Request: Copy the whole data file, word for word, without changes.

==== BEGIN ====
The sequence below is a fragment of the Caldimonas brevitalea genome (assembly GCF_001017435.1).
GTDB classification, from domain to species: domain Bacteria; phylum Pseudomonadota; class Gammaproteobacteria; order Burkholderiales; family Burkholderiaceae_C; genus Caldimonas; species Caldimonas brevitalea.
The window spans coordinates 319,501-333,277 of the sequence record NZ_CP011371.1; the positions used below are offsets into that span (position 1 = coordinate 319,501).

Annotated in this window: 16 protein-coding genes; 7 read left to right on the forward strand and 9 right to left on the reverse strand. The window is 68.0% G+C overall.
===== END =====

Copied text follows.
The sequence below is a fragment of the Caldimonas brevitalea genome (assembly GCF_001017435.1).
GTDB classification, from domain to species: domain Bacteria; phylum Pseudomonadota; class Gammaproteobacteria; order Burkholderiales; family Burkholderiaceae_C; genus Caldimonas; species Caldimonas brevitalea.
The window spans coordinates 319,501-333,277 of the sequence record NZ_CP011371.1; the positions used below are offsets into that span (position 1 = coordinate 319,501).

Annotated in this window: 16 protein-coding genes; 7 read left to right on the forward strand and 9 right to left on the reverse strand. The window is 68.0% G+C overall.